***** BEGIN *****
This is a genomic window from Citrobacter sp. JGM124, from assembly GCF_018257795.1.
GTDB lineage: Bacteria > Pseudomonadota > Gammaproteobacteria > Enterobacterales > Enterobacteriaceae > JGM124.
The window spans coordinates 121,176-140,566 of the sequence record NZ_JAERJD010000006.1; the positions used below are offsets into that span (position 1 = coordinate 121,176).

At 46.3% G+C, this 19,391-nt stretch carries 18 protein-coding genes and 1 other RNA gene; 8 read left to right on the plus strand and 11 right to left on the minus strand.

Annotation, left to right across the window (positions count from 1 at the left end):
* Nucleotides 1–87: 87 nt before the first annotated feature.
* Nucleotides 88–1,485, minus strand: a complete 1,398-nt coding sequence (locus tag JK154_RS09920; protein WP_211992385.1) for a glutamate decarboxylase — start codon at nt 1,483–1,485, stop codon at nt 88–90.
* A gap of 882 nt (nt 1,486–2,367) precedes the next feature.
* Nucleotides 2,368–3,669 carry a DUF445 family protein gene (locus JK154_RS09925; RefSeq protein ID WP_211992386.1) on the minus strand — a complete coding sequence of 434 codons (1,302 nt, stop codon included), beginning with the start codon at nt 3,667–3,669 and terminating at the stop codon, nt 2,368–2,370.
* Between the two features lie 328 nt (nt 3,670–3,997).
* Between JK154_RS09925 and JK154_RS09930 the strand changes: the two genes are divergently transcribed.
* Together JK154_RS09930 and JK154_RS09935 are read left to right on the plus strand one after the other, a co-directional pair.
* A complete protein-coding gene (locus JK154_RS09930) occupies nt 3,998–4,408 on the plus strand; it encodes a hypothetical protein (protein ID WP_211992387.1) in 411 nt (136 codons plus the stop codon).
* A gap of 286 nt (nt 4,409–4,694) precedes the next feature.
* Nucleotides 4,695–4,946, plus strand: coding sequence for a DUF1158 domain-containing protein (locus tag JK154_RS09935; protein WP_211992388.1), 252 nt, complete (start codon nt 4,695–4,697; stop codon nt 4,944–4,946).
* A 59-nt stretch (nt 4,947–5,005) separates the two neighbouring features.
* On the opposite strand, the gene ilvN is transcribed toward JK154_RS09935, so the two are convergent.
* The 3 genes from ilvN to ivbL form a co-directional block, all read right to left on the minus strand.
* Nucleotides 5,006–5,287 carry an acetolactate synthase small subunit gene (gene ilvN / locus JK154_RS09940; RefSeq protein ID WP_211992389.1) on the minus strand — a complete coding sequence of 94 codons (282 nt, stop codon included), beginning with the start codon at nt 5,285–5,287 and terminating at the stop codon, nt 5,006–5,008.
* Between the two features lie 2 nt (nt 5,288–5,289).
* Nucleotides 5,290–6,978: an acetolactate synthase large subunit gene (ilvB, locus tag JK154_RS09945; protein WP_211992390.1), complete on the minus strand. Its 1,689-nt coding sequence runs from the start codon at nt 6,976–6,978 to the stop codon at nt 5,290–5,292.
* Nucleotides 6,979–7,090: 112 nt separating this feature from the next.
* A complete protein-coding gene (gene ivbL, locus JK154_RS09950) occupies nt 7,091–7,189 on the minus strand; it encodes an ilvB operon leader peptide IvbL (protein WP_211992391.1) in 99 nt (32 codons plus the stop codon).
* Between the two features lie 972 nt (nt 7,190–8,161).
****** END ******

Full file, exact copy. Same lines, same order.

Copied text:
This is a genomic window from Citrobacter sp. JGM124, from assembly GCF_018257795.1.
GTDB lineage: Bacteria > Pseudomonadota > Gammaproteobacteria > Enterobacterales > Enterobacteriaceae > JGM124.
The window spans coordinates 121,176-140,566 of the sequence record NZ_JAERJD010000006.1; the positions used below are offsets into that span (position 1 = coordinate 121,176).

At 46.3% G+C, this 19,391-nt stretch carries 18 protein-coding genes and 1 other RNA gene; 8 read left to right on the plus strand and 11 right to left on the minus strand.

Annotation, left to right across the window (positions count from 1 at the left end):
* Nucleotides 1–87: 87 nt before the first annotated feature.
* Nucleotides 88–1,485, minus strand: a complete 1,398-nt coding sequence (locus tag JK154_RS09920; protein WP_211992385.1) for a glutamate decarboxylase — start codon at nt 1,483–1,485, stop codon at nt 88–90.
* A gap of 882 nt (nt 1,486–2,367) precedes the next feature.
* Nucleotides 2,368–3,669 carry a DUF445 family protein gene (locus JK154_RS09925; RefSeq protein ID WP_211992386.1) on the minus strand — a complete coding sequence of 434 codons (1,302 nt, stop codon included), beginning with the start codon at nt 3,667–3,669 and terminating at the stop codon, nt 2,368–2,370.
* Between the two features lie 328 nt (nt 3,670–3,997).
* Between JK154_RS09925 and JK154_RS09930 the strand changes: the two genes are divergently transcribed.
* Together JK154_RS09930 and JK154_RS09935 are read left to right on the plus strand one after the other, a co-directional pair.
* A complete protein-coding gene (locus JK154_RS09930) occupies nt 3,998–4,408 on the plus strand; it encodes a hypothetical protein (protein ID WP_211992387.1) in 411 nt (136 codons plus the stop codon).
* A gap of 286 nt (nt 4,409–4,694) precedes the next feature.
* Nucleotides 4,695–4,946, plus strand: coding sequence for a DUF1158 domain-containing protein (locus tag JK154_RS09935; protein WP_211992388.1), 252 nt, complete (start codon nt 4,695–4,697; stop codon nt 4,944–4,946).
* A 59-nt stretch (nt 4,947–5,005) separates the two neighbouring features.
* On the opposite strand, the gene ilvN is transcribed toward JK154_RS09935, so the two are convergent.
* The 3 genes from ilvN to ivbL form a co-directional block, all read right to left on the minus strand.
* Nucleotides 5,006–5,287 carry an acetolactate synthase small subunit gene (gene ilvN / locus JK154_RS09940; RefSeq protein ID WP_211992389.1) on the minus strand — a complete coding sequence of 94 codons (282 nt, stop codon included), beginning with the start codon at nt 5,285–5,287 and terminating at the stop codon, nt 5,006–5,008.
* Between the two features lie 2 nt (nt 5,288–5,289).
* Nucleotides 5,290–6,978: an acetolactate synthase large subunit gene (ilvB, locus tag JK154_RS09945; protein WP_211992390.1), complete on the minus strand. Its 1,689-nt coding sequence runs from the start codon at nt 6,976–6,978 to the stop codon at nt 5,290–5,292.
* Nucleotides 6,979–7,090: 112 nt separating this feature from the next.
* A complete protein-coding gene (gene ivbL, locus JK154_RS09950) occupies nt 7,091–7,189 on the minus strand; it encodes an ilvB operon leader peptide IvbL (protein WP_211992391.1) in 99 nt (32 codons plus the stop codon).
* Between the two features lie 972 nt (nt 7,190–8,161).